Modern science confirms the near impossibility of a randomly formed, habitable Earth. Some believe that there is nothing special about our planet. Many assume that life-habitable planets must exist everywhere. But modern science shows that is not the case. In order for complex life to exist, it must be carbon-based. If not, it will rapidly break down.1 But this in turn limits the type of galaxy, solar system, and planet where life can even exist. Ross gives several examples to show why most of the universe is not habitable for advanced carbon-based life.
(1) The right kind of galaxy. First, any carbon-based life can only exist in the right type of galaxy -- a spiral galaxy like our Milky Way. Elliptical and irregular galaxies contain active nuclei that spew out life-destroying radiation. An estimated five percent of the galaxies within the universe are spiral like ours. According to Ross, the remaining 95 percent of all other galaxies could not, under any circumstances, support advanced life.2
(2) The right location in a spiral galaxy. In addition to being within the right type of galaxy, life can only exist in the right part of a galaxy. Even in a spiral galaxy, like the Milky Way, life cannot exist in locations where the stars are densely packed together.3 In contrast, in a location far away from other stars, in an elliptical galaxy, life-essential heavy elements are too thinly distributed for advanced life to exist.4 Our solar system is in a limited habitable zone of the Milky Way, neither too far or too close from other densely packed solar systems within the galaxy.5 Life in the center of our Milky Way Galaxy also could not exist. The close proximity of the surrounding stars from intense competing gravity would destroy the regular orbit of any planet around any given star.6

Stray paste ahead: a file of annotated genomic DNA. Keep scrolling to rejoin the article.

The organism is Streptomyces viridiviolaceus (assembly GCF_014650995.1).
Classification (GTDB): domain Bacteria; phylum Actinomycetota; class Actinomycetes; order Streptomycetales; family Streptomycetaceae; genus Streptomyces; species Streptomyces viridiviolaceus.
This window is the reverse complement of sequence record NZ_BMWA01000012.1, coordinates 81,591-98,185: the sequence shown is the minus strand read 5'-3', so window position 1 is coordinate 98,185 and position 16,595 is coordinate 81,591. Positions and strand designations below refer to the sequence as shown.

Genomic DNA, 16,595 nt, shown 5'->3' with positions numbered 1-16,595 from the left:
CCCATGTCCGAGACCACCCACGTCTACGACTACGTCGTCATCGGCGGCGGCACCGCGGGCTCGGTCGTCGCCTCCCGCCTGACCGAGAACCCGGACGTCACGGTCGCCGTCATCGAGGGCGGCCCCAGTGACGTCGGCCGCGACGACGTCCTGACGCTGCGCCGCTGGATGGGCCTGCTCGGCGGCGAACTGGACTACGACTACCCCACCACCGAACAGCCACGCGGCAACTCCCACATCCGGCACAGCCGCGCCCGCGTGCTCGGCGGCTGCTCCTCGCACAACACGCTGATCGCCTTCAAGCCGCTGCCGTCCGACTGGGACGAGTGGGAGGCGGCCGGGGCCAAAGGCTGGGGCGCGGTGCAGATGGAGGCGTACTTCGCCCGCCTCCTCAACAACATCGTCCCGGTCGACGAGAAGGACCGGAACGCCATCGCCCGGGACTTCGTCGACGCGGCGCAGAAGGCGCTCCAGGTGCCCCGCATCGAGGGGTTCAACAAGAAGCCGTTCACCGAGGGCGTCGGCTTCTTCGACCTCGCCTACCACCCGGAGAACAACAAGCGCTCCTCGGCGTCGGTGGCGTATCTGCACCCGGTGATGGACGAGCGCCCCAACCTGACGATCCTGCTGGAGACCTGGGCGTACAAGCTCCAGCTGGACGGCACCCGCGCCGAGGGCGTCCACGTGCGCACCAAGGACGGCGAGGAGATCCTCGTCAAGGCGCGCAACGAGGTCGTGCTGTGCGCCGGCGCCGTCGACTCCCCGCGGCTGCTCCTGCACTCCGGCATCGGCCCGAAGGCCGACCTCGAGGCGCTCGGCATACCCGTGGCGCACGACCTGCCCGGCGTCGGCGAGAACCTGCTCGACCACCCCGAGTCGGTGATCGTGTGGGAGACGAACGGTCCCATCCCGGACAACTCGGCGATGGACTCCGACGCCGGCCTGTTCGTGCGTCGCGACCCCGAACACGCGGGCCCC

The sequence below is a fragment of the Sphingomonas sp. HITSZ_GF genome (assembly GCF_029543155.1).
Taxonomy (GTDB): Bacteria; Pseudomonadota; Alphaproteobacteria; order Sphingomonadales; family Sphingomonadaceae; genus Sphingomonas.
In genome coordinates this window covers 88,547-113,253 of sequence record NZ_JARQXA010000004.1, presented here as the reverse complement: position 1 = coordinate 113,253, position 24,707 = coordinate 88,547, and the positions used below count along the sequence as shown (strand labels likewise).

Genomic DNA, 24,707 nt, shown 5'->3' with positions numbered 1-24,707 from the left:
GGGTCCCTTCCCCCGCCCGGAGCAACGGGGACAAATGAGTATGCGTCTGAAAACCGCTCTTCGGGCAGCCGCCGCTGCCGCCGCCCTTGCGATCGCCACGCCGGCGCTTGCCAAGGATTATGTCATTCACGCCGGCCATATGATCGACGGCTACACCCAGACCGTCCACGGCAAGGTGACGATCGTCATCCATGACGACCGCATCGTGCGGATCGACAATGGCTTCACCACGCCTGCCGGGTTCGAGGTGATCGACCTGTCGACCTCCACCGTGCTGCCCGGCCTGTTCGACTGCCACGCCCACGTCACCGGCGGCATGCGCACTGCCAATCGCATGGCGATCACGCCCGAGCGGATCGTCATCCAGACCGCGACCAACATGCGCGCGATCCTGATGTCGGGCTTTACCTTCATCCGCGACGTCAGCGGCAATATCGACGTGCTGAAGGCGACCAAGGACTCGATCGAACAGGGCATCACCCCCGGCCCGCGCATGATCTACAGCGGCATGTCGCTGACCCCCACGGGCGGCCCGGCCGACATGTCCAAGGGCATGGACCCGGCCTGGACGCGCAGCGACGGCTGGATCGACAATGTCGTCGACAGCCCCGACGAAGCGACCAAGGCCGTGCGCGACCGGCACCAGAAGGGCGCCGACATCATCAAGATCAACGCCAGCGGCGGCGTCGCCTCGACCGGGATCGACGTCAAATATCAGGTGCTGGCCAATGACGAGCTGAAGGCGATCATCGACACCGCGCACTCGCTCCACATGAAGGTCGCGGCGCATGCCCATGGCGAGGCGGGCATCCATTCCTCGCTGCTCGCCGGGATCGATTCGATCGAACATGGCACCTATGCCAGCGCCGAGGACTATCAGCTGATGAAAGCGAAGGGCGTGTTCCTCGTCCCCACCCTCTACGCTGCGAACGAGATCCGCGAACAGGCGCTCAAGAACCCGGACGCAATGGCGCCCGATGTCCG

(3) The right solar system within the right galaxy. In addition to requiring the right kind of galaxy and the right location within a galaxy, advanced life requires a single star system. In systems with more than one sun, planetary rotation becomes erratic. With erratic orbits, life destroying climatic changes occur. Ross observes that only a fourth of the stars within our galaxy meet this criteria of being bachelor stars.7